Flu outbreaks come and go, but danger still present

Plenty of vaccines still available around Capital Region

Medical clinics and Vancouver Island hospitals are having a tough time keeping up with the rapidly increasing number of people suffering a severe strain of flu.

“It’s been very busy in the last couple of weeks,” said Dr. Murray Fyfe, Vancouver Island Health Authority chief medical health officer.

And it’s getting worse, especially among the elderly, he said. “We’re seeing more and more influenza in the community.”

Older people, especially those with existing medical conditions, are particularly susceptible to this year’s strain, called A-H3N2, which leaves them sicker than other strains, he said.

Two Capital Region long-term health care facilities, including Mt. Tolmie Hospital in Saanich, were hit with severe outbreaks around Christmas, but have since returned to normal. Infected patients were treated with Tamiflu, which weakens the illness and shortens its duration, Fyfe said. During the outbreaks, no new patients were admitted, visits were restricted and outside activities were cancelled.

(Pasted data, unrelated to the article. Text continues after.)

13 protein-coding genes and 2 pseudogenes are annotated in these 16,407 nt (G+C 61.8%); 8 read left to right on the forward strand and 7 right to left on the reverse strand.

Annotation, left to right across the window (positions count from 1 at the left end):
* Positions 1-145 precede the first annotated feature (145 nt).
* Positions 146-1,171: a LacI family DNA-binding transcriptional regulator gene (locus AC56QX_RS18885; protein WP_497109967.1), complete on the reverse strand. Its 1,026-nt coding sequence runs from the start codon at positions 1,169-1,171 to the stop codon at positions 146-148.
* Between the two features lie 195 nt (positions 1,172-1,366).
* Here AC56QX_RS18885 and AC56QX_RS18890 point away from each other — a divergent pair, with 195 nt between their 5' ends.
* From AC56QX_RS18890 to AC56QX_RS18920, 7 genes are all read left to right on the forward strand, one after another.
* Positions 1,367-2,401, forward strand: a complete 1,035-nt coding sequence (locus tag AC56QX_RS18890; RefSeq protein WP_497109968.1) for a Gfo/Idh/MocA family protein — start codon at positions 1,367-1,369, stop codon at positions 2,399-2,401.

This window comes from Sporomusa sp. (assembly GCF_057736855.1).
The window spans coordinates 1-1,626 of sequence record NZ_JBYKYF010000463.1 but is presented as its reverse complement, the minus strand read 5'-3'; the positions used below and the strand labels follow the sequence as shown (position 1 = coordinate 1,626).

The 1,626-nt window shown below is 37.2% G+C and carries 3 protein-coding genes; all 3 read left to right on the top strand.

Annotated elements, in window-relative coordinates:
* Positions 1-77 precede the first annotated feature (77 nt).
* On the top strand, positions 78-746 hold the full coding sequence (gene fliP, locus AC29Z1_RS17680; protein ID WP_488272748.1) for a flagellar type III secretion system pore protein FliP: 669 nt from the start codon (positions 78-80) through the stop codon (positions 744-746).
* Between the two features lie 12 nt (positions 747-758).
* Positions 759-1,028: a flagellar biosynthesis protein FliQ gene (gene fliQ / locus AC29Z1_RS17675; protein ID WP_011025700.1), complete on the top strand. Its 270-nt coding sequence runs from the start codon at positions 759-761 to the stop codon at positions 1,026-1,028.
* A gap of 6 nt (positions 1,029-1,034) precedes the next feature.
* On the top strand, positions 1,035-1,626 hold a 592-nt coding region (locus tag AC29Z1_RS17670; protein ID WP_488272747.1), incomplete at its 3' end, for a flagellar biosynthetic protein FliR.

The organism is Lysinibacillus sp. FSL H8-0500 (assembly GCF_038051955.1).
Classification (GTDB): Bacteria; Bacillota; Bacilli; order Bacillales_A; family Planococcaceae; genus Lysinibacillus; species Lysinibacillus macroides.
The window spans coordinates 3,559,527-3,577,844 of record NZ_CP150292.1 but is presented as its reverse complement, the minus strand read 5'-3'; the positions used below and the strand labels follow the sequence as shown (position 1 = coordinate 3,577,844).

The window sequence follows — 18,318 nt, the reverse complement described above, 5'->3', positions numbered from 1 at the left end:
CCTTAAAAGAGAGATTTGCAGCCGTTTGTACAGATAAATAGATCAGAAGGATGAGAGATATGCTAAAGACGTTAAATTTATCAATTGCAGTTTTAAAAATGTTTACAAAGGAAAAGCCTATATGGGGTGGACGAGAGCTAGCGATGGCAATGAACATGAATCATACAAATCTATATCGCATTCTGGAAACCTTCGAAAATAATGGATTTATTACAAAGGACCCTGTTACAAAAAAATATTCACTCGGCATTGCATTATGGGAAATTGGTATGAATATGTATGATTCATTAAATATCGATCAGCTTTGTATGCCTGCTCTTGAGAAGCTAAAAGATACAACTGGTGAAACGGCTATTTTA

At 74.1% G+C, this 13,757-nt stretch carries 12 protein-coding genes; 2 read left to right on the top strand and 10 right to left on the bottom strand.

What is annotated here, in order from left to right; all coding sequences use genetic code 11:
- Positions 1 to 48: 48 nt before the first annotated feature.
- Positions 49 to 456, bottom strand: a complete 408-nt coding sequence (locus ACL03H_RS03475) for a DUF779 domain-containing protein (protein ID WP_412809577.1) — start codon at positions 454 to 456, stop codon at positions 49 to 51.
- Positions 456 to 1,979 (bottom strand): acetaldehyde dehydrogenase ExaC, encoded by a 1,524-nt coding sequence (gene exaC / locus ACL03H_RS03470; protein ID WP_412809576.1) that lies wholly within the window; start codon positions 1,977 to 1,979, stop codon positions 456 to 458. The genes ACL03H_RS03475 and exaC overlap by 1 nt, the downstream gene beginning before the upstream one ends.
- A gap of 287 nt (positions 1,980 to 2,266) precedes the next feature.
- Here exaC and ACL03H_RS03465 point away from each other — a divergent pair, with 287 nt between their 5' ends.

A check with Mt. Tolmie medical staff found there were no deaths attributed to the flu or the medical complications it causes.

However, Fyfe said it is not uncommon for older patients to die from flu complications, and he expects the number of flu deaths this season on Vancouver Island to surpass 200, the approximate yearly average.

As for flu-related hospital admissions, they are on the increase. It’s expected that more than 400 patients will be admitted by the time the annual flu season tapers off around the end of February.

Fyfe said A-H3N2 is included in included in this year’s vaccine. And because VIHA expected this year’s outbreak to be worse than the H1NI pandemic scare two years ago, there’s a lot of vaccine available.

Nurses have so far immunized about 33,000 people and another 165,000-plus doses have been distributed to doctors and drug stores. Many pharmacists are now licensed to administer the vaccine.

Those who haven’t yet been immunized should get to it quickly, because the vaccine takes takes up to two weeks to fully kick in, Fyfe said.

So far there have been no major flu outbreaks at schools, but Fyfe warns that could still change.

As well, several respiratory, cold-like viruses that mimic flu symptoms are going around and can’t be treated by any vaccine.


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